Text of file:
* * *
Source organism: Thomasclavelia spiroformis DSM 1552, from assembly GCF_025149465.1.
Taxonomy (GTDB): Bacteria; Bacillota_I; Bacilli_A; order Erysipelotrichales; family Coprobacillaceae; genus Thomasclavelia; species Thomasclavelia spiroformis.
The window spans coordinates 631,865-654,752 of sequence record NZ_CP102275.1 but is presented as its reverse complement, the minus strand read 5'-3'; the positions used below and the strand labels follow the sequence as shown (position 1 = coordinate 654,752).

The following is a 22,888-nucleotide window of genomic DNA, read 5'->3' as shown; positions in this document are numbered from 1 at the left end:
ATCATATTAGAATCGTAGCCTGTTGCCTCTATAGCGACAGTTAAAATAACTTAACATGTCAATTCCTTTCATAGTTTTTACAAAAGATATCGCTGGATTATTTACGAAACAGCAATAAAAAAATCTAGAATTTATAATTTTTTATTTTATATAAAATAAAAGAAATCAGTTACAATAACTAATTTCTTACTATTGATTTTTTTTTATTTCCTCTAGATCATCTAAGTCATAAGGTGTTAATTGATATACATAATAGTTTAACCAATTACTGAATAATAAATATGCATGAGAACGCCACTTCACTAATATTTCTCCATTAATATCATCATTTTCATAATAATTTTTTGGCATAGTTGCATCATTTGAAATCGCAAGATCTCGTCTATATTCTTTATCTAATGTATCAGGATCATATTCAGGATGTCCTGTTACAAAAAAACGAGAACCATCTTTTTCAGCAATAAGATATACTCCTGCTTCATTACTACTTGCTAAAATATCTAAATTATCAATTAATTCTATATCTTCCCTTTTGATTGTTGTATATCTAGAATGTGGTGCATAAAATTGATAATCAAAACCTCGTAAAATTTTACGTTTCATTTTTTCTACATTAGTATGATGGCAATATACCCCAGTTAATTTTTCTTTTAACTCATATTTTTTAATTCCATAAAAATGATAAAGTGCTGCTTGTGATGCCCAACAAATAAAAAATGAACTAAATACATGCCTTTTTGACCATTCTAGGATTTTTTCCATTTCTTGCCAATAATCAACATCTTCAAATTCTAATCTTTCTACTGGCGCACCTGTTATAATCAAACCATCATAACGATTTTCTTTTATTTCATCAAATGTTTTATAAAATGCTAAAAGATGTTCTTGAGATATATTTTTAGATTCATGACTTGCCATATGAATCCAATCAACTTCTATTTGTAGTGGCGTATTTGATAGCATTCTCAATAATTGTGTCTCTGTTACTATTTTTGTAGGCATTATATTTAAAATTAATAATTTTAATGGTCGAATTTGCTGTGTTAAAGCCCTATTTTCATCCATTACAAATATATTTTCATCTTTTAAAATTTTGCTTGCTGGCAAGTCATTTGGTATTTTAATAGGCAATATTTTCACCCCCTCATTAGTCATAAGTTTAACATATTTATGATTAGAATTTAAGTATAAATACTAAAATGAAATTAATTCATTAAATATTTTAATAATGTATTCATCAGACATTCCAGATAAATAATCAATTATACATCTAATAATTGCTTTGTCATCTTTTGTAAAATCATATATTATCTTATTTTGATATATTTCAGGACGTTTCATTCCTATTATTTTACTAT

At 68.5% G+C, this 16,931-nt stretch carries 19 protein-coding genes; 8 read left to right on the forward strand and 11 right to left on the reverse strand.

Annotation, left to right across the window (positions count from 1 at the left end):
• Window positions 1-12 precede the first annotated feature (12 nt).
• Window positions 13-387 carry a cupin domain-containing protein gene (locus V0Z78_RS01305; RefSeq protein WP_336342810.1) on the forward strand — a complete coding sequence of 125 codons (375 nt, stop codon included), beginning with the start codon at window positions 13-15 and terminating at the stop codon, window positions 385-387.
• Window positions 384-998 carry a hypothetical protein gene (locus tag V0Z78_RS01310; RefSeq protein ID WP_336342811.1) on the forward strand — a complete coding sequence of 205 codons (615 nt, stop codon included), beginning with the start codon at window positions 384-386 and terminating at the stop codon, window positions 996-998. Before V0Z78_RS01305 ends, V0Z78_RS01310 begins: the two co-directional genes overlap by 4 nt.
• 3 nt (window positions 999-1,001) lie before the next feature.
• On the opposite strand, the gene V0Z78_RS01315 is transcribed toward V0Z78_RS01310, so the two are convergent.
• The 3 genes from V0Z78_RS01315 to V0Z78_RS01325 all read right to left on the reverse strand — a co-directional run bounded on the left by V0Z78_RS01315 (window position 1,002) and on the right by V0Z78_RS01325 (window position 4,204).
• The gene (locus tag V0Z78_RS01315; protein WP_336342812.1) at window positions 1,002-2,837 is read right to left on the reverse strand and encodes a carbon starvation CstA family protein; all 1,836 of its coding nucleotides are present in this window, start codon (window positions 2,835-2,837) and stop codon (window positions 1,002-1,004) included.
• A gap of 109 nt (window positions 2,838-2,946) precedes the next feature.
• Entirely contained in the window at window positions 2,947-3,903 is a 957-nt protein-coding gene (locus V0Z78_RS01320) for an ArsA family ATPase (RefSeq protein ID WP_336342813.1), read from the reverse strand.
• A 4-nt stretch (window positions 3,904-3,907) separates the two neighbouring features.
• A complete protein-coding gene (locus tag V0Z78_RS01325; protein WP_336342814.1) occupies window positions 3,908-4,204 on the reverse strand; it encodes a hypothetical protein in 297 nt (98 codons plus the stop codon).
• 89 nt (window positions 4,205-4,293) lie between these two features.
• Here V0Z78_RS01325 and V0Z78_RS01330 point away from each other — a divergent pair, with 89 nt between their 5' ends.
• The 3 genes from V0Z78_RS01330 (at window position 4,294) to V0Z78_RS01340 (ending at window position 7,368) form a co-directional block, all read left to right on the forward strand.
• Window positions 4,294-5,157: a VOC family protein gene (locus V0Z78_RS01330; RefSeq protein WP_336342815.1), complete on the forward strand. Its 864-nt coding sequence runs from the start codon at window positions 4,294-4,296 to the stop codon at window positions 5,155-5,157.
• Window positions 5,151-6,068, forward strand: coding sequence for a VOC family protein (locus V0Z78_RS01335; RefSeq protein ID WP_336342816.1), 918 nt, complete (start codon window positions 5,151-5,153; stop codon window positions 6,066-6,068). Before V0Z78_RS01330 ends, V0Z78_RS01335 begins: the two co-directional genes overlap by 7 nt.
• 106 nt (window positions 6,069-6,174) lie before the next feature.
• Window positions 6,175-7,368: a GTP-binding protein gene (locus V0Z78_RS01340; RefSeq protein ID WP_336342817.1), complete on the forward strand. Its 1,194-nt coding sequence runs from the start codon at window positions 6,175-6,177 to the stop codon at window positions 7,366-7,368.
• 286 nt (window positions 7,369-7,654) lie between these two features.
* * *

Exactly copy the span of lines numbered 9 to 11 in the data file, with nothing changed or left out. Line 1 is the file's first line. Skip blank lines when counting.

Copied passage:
• Window positions 13-387 carry a cupin domain-containing protein gene (locus V0Z78_RS01305; RefSeq protein WP_336342810.1) on the forward strand — a complete coding sequence of 125 codons (375 nt, stop codon included), beginning with the start codon at window positions 13-15 and terminating at the stop codon, window positions 385-387.
• Window positions 384-998 carry a hypothetical protein gene (locus tag V0Z78_RS01310; RefSeq protein ID WP_336342811.1) on the forward strand — a complete coding sequence of 205 codons (615 nt, stop codon included), beginning with the start codon at window positions 384-386 and terminating at the stop codon, window positions 996-998. Before V0Z78_RS01305 ends, V0Z78_RS01310 begins: the two co-directional genes overlap by 4 nt.
• 3 nt (window positions 999-1,001) lie before the next feature.